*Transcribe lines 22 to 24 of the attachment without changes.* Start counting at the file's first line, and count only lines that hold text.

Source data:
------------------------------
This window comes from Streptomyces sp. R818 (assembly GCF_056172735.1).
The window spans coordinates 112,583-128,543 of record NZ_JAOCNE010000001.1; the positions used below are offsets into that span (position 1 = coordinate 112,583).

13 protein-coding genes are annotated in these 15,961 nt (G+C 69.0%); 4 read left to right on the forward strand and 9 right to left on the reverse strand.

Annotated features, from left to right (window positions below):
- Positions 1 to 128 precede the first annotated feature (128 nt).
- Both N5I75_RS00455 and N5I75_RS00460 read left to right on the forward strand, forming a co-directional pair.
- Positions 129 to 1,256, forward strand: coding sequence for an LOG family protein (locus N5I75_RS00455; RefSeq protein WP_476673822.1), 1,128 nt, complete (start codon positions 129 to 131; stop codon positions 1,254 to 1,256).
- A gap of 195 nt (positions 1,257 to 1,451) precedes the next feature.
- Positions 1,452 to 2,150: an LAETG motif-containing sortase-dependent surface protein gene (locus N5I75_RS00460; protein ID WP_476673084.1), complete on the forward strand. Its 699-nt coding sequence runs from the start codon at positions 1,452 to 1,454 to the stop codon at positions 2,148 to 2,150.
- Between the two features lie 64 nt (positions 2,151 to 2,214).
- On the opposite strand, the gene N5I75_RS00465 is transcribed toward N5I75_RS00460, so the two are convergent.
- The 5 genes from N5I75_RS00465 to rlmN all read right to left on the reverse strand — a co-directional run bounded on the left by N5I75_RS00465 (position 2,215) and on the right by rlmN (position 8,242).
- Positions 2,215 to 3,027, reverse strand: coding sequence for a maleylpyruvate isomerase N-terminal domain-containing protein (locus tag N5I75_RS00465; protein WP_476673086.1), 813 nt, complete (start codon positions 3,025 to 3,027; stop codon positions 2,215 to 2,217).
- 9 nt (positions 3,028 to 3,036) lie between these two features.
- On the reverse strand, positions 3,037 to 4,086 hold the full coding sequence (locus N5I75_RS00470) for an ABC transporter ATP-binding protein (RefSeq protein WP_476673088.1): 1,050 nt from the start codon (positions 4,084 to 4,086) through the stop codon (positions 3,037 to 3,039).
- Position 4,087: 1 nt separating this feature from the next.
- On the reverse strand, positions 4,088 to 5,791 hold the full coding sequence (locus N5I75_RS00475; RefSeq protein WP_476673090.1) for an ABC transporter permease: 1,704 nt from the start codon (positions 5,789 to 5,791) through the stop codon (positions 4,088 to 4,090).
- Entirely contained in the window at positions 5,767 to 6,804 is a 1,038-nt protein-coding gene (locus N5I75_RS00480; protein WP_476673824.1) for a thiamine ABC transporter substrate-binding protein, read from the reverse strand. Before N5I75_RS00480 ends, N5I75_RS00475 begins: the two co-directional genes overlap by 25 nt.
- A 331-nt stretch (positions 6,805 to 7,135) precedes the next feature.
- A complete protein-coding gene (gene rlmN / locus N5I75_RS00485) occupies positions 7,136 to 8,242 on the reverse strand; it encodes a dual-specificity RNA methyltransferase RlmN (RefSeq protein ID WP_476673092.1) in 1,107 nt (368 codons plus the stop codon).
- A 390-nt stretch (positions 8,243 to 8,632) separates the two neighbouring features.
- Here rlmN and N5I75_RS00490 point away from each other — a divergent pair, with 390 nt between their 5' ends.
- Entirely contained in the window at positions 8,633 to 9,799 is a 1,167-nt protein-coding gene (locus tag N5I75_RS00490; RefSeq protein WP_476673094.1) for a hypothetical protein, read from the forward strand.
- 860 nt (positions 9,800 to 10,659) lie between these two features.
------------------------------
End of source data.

- Here rlmN and N5I75_RS00490 point away from each other — a divergent pair, with 390 nt between their 5' ends.
- Entirely contained in the window at positions 8,633 to 9,799 is a 1,167-nt protein-coding gene (locus tag N5I75_RS00490; RefSeq protein WP_476673094.1) for a hypothetical protein, read from the forward strand.
- 860 nt (positions 9,800 to 10,659) lie between these two features.